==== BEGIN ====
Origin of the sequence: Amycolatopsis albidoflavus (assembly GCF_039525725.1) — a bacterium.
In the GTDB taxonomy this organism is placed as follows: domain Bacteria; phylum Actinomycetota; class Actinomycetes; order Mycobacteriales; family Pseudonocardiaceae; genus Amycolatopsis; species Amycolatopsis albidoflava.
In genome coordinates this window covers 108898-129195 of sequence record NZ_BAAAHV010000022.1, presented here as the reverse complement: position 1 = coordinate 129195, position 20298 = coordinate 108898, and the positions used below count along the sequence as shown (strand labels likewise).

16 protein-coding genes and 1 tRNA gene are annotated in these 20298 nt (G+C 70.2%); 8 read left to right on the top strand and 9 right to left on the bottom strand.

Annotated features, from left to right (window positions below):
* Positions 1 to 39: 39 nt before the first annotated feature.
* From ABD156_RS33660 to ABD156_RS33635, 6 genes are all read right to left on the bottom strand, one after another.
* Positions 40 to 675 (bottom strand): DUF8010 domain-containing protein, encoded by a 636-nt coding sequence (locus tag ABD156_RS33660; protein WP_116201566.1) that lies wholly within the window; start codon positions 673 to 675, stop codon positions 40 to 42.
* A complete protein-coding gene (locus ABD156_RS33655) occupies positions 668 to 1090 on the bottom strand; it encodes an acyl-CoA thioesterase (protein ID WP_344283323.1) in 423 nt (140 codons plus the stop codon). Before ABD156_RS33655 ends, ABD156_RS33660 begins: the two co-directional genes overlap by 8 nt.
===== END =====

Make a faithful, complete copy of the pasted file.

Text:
Origin of the sequence: Amycolatopsis albidoflavus (assembly GCF_039525725.1) — a bacterium.
In the GTDB taxonomy this organism is placed as follows: domain Bacteria; phylum Actinomycetota; class Actinomycetes; order Mycobacteriales; family Pseudonocardiaceae; genus Amycolatopsis; species Amycolatopsis albidoflava.
In genome coordinates this window covers 108898-129195 of sequence record NZ_BAAAHV010000022.1, presented here as the reverse complement: position 1 = coordinate 129195, position 20298 = coordinate 108898, and the positions used below count along the sequence as shown (strand labels likewise).

16 protein-coding genes and 1 tRNA gene are annotated in these 20298 nt (G+C 70.2%); 8 read left to right on the top strand and 9 right to left on the bottom strand.

Annotated features, from left to right (window positions below):
* Positions 1 to 39: 39 nt before the first annotated feature.
* From ABD156_RS33660 to ABD156_RS33635, 6 genes are all read right to left on the bottom strand, one after another.
* Positions 40 to 675 (bottom strand): DUF8010 domain-containing protein, encoded by a 636-nt coding sequence (locus tag ABD156_RS33660; protein WP_116201566.1) that lies wholly within the window; start codon positions 673 to 675, stop codon positions 40 to 42.
* A complete protein-coding gene (locus ABD156_RS33655) occupies positions 668 to 1090 on the bottom strand; it encodes an acyl-CoA thioesterase (protein ID WP_344283323.1) in 423 nt (140 codons plus the stop codon). Before ABD156_RS33655 ends, ABD156_RS33660 begins: the two co-directional genes overlap by 8 nt.